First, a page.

By Ken Ashley
ATLANTA (December 13th, 2010)
In a recent visit to a friends office space I took a second look at the common areas for the so called class “A” office building. The poor quality of the maintenance was simply stunning. The “deferred maintenance” included loose floor tiles, dirty wall covering, squeaking doors and many burned out light bulbs. Heaven only knows about the condition of the building systems such as heating and air conditioning.
Times are still hard in the commercial real estate business and many owners who are hanging on for dear life have really no option but to put off maintenance. A great article in the October edition of Commercial Investment Real Estate Magazine entitled The Big Fix addresses the topic of delayed maintenance from the investment point of view.
The article explains that:
“When property values decline to the point where negative equity exists, the owner’s perspective and incentives change dramatically. First, the owner no longer has the option to sell or refinance without making an additional investment in the property. More importantly, on nonrecourse loans, if the borrower were to default, the amount of negative equity makes no difference with respect to the owner’s cash flow. Whether there is $1 million or $2 million of negative equity, the borrower gets and pays $0 when the lender forecloses on the property.”
In other words, the ownership isn’t worried about the squeaky door, or the indoor air quality, or for that matter key safety issues like operating life safety systems and elevators. They are all focused on keeping control of the asset while you as the tenant (the customer!) are required to pay rent no matter how poorly the building is maintained.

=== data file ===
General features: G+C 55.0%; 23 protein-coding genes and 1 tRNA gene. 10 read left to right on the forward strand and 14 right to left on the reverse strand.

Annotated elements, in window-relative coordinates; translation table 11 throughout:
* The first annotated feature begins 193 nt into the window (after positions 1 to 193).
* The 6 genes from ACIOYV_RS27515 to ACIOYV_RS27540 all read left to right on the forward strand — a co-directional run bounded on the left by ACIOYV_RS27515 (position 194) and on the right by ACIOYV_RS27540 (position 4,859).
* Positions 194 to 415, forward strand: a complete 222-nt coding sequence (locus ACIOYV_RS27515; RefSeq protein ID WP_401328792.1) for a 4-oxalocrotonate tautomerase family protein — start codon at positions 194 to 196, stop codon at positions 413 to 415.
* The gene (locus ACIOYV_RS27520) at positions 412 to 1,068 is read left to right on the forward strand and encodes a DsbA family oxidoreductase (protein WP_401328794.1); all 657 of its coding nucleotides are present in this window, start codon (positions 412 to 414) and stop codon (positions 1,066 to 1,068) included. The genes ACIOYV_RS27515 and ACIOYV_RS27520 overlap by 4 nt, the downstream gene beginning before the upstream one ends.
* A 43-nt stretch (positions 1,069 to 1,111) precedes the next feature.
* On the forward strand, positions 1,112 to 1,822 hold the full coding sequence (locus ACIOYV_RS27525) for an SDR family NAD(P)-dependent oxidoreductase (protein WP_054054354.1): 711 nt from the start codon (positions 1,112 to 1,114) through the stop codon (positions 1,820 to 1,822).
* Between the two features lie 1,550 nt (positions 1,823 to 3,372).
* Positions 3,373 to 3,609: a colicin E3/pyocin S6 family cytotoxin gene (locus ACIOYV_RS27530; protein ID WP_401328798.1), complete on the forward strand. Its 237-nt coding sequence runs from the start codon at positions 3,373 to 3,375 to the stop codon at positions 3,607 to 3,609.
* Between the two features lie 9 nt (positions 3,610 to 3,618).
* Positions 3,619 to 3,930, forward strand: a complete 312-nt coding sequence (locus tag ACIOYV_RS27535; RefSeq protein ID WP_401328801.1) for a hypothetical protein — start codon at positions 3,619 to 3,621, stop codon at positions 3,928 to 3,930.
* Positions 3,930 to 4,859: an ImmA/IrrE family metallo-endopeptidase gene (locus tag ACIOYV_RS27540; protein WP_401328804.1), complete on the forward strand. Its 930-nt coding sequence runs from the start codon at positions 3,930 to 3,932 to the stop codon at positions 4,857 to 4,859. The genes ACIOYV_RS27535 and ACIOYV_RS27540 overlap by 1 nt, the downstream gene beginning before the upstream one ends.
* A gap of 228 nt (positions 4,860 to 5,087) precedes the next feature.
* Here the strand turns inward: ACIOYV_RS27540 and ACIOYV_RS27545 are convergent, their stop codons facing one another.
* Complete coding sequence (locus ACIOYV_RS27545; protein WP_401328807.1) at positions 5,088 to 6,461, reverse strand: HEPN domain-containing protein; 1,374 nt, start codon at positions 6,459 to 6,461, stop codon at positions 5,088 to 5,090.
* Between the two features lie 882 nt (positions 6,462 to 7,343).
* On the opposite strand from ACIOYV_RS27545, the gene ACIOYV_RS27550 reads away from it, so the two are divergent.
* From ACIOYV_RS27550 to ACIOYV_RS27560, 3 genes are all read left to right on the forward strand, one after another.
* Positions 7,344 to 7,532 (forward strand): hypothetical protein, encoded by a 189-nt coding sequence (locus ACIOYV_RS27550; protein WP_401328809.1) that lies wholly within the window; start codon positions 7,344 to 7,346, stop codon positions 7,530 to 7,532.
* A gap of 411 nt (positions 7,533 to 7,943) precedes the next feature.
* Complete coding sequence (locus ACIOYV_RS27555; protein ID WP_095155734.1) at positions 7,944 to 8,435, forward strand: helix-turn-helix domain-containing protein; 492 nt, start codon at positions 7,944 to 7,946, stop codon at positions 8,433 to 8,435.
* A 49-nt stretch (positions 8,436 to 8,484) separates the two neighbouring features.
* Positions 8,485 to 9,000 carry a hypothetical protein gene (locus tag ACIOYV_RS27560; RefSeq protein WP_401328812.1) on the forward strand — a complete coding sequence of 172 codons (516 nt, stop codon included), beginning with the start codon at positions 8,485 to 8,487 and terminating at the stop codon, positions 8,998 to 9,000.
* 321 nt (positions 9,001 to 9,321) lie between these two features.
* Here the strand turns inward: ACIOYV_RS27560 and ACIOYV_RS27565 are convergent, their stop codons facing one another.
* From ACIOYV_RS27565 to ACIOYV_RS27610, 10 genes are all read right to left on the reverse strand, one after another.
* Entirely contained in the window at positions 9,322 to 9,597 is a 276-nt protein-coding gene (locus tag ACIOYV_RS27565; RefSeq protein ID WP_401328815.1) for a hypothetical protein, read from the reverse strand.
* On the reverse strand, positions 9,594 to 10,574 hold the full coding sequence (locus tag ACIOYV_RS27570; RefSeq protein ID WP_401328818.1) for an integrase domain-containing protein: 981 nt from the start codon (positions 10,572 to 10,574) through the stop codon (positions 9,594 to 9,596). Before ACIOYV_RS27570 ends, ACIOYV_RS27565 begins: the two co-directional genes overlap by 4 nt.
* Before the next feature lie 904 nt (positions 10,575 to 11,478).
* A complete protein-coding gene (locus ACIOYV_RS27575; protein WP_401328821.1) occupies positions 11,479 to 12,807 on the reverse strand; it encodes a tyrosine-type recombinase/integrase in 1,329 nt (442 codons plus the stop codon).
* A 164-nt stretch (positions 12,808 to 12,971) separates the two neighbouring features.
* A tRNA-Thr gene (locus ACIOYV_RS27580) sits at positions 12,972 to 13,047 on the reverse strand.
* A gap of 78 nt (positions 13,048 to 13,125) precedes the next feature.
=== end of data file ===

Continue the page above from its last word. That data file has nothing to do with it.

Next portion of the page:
Make’s you wish the industry had a “Carfax” for buildings. Instead as a tenant you should use common sense when evaluating building options. That unbelievable amount of free rent in a proposal to lease can really be unbelievable and unsustainable as the landlord tries to maintain the asset you are leasing for years in the future.
Entering into a lease with a landlord is really like a marriage. You will be living with each other for 5, 7 or even 10 years. Make sure your potential spouse isn’t a slob; especially when you are dating!
Look at a property from an owners perspective and be wary of superficial maintenance issues like caulk and paint that aren’t taken care of. Below the surface there may be other major issues that will make you miserable. Also, ask to walk the physical plant of a building you are seriously considering leasing. Talk to the engineers and property managers and ask the hard questions. You might be surprised at what you hear.
Finally, ask your broker and attorney to review the lease for the landlord’s obligations. It is a huge beef of ours that landlords have page after page of tenant obligations but sometimes literally two sentences of landlord obligations. Your advisors should help you spell out industry and market standard requirements by landlords.
At the end of the day, if you aren’t comfortable with the landlord, no amount of free rent is worth miserable employees and lost productivity. Plow around the
stump and keep moving to better pastures.